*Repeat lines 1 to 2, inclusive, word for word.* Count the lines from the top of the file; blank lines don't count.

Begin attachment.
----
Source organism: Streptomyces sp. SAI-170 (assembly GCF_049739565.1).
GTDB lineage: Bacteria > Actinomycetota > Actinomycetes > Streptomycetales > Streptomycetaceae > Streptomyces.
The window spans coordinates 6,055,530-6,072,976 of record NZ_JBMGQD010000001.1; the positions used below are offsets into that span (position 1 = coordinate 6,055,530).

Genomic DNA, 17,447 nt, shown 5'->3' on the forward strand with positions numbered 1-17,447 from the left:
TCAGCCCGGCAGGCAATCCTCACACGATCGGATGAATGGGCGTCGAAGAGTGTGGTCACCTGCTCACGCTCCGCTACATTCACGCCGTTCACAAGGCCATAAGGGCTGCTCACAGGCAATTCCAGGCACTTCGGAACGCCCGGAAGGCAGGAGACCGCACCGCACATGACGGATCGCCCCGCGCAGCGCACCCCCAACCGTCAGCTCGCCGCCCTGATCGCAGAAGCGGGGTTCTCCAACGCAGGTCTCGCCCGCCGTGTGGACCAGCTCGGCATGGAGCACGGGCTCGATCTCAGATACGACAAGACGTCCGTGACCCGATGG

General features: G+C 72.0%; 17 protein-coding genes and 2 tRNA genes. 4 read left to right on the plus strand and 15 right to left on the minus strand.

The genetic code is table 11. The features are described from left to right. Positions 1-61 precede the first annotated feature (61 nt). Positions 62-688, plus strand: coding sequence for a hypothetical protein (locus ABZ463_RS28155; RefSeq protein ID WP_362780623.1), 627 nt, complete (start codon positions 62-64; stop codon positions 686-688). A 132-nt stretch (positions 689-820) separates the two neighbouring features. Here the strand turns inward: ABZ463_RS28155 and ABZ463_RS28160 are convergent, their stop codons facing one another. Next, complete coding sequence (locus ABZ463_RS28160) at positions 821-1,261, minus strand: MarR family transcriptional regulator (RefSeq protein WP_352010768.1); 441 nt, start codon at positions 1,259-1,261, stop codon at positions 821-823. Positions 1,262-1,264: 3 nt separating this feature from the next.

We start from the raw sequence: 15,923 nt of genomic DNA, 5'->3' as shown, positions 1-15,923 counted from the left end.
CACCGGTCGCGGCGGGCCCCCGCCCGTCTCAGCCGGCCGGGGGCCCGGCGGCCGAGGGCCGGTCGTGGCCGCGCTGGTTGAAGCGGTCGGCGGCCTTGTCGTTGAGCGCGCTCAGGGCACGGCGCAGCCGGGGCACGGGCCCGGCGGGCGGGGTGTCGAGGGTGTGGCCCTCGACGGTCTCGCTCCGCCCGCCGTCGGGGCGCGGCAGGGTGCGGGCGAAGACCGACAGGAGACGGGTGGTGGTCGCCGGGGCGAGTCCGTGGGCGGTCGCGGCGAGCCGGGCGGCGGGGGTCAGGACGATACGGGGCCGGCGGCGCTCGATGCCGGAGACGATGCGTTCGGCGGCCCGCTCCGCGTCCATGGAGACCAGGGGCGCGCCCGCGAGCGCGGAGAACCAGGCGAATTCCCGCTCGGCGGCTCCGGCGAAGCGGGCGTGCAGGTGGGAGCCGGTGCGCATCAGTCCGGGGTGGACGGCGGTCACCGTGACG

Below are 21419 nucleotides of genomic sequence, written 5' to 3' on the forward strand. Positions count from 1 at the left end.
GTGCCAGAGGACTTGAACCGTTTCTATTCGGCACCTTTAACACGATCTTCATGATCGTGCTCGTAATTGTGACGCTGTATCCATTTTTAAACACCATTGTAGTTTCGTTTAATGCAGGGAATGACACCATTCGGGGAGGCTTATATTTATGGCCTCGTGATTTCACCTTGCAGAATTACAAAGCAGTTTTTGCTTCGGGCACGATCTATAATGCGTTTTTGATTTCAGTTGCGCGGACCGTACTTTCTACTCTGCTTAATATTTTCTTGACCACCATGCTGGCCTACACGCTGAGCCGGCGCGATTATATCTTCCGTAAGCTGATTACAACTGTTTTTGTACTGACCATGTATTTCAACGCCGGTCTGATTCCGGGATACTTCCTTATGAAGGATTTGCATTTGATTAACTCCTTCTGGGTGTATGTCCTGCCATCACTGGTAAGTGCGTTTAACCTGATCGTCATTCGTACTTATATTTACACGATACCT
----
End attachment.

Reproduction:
Source organism: Streptomyces sp. SAI-170 (assembly GCF_049739565.1).
GTDB lineage: Bacteria > Actinomycetota > Actinomycetes > Streptomycetales > Streptomycetaceae > Streptomyces.